Constitution Lecture 10: How Bills Become Laws

Uploaded by shanedk on 02.01.2011

One of the aspects of our Constitutional form of government that is taught the most is the
process for a bill becoming a law. You probably remember being taught this in school; you
probably even remember the Schoolhouse Rock cartoon about it. But while what you learned
is technically correct, it doesn't go far enough in showing what exactly goes on in
Congress during the process.
The process is detailed in Article I Section 7. I won't quote the whole section here, but
to summarize, a bill originates in one house or the other. If it's a revenue bill, it must
originate in the House of Representatives and not the Senate. After it passes both the
House and the Senate, it goes to the President. The President can sign it, veto it, or do
nothing. If he signs it, it becomes law. If he vetos it, he returns it with his written
objections to the house where it originated. At this point, the only way the unaltered
bill can get past the President's veto is by a two-thirds majority in both houses.
If the President does nothing, then it all depends on what happens in the next ten days.
If Congress is still in session (and if they themselves have not prevented the President
returning the bill), the bill passes without the President's signature. If Congress adjourns
within ten days, tbe bill is killed. This is known as a "pocket veto."
If you look at what actually happens, though, it's not so simple. Generally, after a bill
is introduced, it is relegated to some committee or other. The committee can then work on the
bill and get it in a form acceptable for debate, after investigating whatever issues the bill
brings up or fixing the major problems with it. But the committee can also be used to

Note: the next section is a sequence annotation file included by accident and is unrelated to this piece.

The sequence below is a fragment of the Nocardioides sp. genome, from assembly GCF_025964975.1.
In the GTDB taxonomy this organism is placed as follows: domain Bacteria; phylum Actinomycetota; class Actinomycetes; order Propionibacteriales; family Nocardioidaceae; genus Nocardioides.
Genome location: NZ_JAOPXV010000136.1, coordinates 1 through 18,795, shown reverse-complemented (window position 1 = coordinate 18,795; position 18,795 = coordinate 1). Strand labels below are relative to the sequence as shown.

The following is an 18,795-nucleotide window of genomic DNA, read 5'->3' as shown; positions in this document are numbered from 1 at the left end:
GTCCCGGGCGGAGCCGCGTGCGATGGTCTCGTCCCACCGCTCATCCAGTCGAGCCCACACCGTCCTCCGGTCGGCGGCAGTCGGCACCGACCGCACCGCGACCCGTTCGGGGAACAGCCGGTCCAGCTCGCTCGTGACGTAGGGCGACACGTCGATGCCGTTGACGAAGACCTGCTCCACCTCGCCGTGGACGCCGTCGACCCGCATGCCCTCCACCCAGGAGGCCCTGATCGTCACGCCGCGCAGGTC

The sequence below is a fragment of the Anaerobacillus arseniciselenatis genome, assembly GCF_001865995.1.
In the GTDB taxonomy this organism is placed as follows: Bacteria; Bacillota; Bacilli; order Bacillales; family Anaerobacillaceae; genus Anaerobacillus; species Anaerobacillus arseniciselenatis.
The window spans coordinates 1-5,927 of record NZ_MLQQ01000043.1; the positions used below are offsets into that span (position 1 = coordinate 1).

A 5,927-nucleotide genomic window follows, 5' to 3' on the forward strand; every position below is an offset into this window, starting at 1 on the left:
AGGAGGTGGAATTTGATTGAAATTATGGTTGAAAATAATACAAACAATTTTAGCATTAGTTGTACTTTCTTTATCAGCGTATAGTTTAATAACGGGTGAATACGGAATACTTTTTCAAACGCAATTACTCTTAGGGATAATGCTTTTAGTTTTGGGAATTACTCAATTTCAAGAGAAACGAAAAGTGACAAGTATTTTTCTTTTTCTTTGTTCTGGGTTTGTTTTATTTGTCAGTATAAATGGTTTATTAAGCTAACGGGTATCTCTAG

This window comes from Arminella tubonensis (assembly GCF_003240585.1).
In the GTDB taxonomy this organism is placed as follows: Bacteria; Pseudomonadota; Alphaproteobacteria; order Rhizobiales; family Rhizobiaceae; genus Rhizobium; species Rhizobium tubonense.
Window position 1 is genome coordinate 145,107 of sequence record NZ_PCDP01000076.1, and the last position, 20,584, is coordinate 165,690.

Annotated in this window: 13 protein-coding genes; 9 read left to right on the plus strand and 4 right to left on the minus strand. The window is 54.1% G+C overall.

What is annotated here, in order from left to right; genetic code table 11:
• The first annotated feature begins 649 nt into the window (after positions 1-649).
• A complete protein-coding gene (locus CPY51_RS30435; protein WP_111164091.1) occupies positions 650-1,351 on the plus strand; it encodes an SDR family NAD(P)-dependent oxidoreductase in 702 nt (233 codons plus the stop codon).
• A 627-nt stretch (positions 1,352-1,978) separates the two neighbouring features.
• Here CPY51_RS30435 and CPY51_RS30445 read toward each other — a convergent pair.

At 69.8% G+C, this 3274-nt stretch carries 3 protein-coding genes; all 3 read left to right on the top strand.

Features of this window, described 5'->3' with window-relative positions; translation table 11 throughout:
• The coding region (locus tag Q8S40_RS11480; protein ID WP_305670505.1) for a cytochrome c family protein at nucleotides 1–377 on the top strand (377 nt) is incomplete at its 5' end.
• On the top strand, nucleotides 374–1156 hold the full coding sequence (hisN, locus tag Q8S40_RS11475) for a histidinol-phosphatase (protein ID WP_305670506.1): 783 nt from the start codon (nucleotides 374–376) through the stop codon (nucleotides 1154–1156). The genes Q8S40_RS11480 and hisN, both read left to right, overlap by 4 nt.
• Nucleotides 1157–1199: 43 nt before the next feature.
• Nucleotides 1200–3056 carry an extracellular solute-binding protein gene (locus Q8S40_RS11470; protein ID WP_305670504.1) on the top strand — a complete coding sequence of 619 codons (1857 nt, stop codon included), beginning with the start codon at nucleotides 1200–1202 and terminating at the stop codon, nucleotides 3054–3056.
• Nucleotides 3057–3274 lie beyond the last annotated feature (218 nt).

kill an inconvenient bill: the bill is sent to committee, and the committee just never
gets around to working on it. Many bills are quietly killed this way.
Also, it's not as straightforward as both houses voting for it. The fact that a bill
can be amended before the vote throws a wrench into the works. Say a bill originates in the
House (which, again, it must if it is a revenue bill). The House passes it, and it goes to
the Senate. The Senate, like the House before it, will likely introduce amendments changing
or adding to the bill. Since the bill the Senate passes will be different from the one
the House has passed, the bill then goes to a joint committee to iron out the differences,
after which it goes back to the House and the Senate for the final vote. These amendments
can be more significant than you think. It's actually very important for getting the bill
passed in Congress in its current form.
Senator Foghorn needs the support of Senator Leghorn in order to get his new bill passed.
Is he going to speak rationally to Senator Leghorn, explaining in logical terms why the
bill should be passed? No! He’s going to ask him what kind of rider he could put on
the bill to encourage Senator Leghorn to vote for it.
See, the Constitution placed no restriction on bills saying that they should be restricted
to only one subject. So Congressmen and Senators usually take every opportunity to see that
their pet projects and pork-barrel boondoggles get attached to bills that have a greater
chance of passing, like disaster relief bills. This usually takes the form of “pork,”
money appropriated to Senator Leghorn’s state, some big corporation therein, or some
big campaign donor. What results can cross the line into ridiculous and border the atrocious.
In 1997, the Red River flooded parts of North Dakota and Minnesota. It wasn’t too long
before Congress started falling all over themselves to pass HR1469, the Emergency Supplemental
Appropriations bill, also known as the Flood Relief bill, to give money to help the poor
victims recover from this natural disaster. Included in the bill that passed both House
and Senate were such riders as:
An order for the President to report on the costs and funds of overseas peacekeeping efforts
in Bosnia (a good 5,000 miles from either North Dakota or Minnesota);
Collection and dissemination of information on prices received for bulk cheese (Isn't